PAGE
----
One of the advantages of growing older is that you have a pool of life lessons to draw from for solving everyday problems! One of those life lessons that I use frequently is "Make sure you're talking to the right person!" This lesson hit home recently and prompted me to write this article.
Several weeks ago I received a call from my older daughter who is attending first year university out-of-town. She told me that she lost her winter coat a few days earlier. She attended a party where she paid to check her coat. At the end of the evening when she handed in her claim ticket they were unable to locate her coat and she left without it. She and her roommate called the next day to follow-up but were told her coat was not there.
Unfortunately she checked her coat with numerous items in the pockets: her cell phone, cash, keys, student card, and health card. To My daughter's credit she had taken the SIM card from her new phone and put it in her old phone. The good news was that she took her old phone to the party. The bad news was that she lost a fair bit of cash, had to pay to have her room locks changed, had to replace her SIM card, her student card and health card. To make matters worse it was the coldest week of the year and she was without a winter coat.
Again, to my daughter's credit she handled the situation without my direction and did her best to deal with her misfortune. I encouraged her to go out and buy a new coat but she was busy with her school work and coat shopping was not her priority.
After going a week without a winter coat I went online with her and ordered a coat – paying a premium price to have it shipped to her overnight. When the coat did not arrive after 2 days I traced the tracking number and discovered it was sent regular mail and was expected to arrive the following week!
I immediately contacted the merchant who apologized, refunded the shipping charges and sent me a gift card. Unfortunately, though there was no way at this point to expedite the delivery of the coat.
When I spoke with my daughter I indicated that the people who checked her coat should be accountable. They may not be responsible for the contents but they should be responsible for the coat itself. Though I insisted she follow-up with the "coat checkers" I sensed that she was busy with school and would likely let the matter drop.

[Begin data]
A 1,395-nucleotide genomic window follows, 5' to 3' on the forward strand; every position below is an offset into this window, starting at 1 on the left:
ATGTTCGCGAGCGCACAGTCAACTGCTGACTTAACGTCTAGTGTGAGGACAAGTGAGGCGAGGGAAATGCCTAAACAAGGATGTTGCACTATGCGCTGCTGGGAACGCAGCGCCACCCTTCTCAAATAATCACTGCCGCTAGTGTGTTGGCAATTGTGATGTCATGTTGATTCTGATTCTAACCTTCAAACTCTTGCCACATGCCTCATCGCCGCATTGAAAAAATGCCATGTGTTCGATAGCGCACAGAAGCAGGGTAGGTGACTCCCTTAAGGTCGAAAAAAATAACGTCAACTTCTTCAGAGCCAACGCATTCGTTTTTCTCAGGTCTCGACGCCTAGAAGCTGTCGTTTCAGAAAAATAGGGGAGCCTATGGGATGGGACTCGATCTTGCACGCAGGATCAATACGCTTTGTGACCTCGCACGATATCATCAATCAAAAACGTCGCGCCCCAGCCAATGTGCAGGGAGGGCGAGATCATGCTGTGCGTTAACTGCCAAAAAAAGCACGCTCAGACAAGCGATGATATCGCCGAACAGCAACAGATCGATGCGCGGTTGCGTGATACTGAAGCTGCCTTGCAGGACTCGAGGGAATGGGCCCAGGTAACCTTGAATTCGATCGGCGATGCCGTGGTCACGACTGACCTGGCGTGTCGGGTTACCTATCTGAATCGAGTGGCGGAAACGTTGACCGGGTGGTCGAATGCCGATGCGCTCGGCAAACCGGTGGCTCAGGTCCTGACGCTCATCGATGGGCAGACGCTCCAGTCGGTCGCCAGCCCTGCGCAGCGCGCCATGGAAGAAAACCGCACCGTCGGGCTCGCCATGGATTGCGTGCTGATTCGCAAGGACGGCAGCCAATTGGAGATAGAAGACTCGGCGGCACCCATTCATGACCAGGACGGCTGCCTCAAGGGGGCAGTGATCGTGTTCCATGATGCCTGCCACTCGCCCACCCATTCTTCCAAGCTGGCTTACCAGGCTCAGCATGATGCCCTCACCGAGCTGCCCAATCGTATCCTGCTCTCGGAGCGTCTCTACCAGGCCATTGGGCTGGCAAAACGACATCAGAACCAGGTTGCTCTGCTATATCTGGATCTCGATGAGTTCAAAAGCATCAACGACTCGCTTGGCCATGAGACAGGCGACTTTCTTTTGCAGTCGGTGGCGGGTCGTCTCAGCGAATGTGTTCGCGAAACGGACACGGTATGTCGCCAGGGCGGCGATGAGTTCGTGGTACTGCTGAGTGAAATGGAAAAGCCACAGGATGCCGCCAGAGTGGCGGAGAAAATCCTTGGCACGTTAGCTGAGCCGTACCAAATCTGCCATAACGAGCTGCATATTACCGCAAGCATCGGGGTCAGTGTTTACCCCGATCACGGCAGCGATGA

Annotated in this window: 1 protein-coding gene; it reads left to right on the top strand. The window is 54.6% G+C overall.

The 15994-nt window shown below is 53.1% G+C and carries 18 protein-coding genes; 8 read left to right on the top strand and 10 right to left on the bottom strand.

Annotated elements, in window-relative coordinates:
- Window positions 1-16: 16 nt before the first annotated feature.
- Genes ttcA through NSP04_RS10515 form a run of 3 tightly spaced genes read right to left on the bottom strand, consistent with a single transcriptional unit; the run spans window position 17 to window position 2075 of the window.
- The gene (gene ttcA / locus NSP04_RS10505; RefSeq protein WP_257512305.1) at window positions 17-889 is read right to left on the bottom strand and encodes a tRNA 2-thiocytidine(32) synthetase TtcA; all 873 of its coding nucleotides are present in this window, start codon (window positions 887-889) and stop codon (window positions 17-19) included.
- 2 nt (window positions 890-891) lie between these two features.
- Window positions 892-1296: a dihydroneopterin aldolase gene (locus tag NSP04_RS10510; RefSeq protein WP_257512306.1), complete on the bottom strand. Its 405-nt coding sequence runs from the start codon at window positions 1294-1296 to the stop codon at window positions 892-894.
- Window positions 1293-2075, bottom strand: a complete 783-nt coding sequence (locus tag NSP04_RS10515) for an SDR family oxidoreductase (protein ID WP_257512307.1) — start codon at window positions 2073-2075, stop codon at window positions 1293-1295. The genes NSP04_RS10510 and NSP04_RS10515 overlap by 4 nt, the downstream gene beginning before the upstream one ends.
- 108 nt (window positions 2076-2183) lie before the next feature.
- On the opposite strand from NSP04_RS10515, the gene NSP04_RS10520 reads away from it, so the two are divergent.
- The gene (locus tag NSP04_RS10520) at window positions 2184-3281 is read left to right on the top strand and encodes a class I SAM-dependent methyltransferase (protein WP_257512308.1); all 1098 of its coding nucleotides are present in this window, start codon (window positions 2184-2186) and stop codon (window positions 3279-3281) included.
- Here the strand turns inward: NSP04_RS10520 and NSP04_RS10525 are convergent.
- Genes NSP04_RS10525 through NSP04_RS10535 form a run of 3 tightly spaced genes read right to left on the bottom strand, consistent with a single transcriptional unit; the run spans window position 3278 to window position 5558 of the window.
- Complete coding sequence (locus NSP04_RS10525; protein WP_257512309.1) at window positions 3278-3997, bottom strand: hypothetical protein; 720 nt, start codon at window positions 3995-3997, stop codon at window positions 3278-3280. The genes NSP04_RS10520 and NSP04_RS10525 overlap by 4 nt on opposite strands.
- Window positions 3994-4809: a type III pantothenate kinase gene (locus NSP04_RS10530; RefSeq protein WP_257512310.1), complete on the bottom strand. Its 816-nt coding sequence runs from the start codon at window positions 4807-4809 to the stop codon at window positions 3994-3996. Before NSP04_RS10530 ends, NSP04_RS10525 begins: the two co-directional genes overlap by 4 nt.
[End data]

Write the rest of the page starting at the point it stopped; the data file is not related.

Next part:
Those who know me well know that I'm not typically the "let things drop" kind of person!
I had ordered the ticket for this event for my daughter so I decided to email the people running the party. I had a quick reply from one of the "party people" who apologized but said he could not help me and I would have to contact the venue. He was not the right person to contact but he pointed me in the right direction. He did volunteer the venue but with a bit of searching I was able to figure it out myself.
I tracked down the website of the club where the party took place and sent an email to 2 contacts I pulled from the site. I had an immediate reply from one of the people who said he would contact the manager of the club who would get back to me. He asked me a few questions to which I responded – including a description of my daughter's coat.
The next morning I had an email from the manager who turned out to be the "right person". He told me my daughter's coat was in the coat check. This was 2 weeks after the event took place. I was both thrilled and shocked at the same time! I asked him if he could have someone deliver the coat to the front desk of my daughter's residence. Within a half hour he emailed me back with confirmation that he delivered the coat himself and gave me contact information of the recipient in case I needed to follow-up. I had found the "right person" who gave me the "right answer."
It reminded me of another incident where I ordered a return bus ticket for my daughter online. After ordering the ticket we realized the return date was off by one day. I immediately contacted customer service, explained my mistake and asked how I could correct it. The first support rep indicated that I would have to buy a new ticket and there was no way I could get a refund. I asked to speak to her supervisor who insisted (more rudely) that it was my mistake, "all sales are final", and they could not help me.
After hanging up I filed a customer service report and called back the next morning during regular business hours. I was able to find the "right person" who provided me with a procedure for purchasing a new ticket and obtaining a refund for the incorrect return ticket. The "right person" gave me the "right answer."
These are just 2 of many examples I could cite where I've discovered the importance of speaking to the right person. This is key not only in every day problem solving but also in sales, job hunting, and seeking technical support.
The next time you're presented with an answer that you're not happy with ask yourself "Am I talking to the right person?" If the answer is "no" your next step is to find the right person. There is no guarantee you will get the answer you're looking for but if you are dealing with the wrong person then the probability is high that you will get the wrong answer!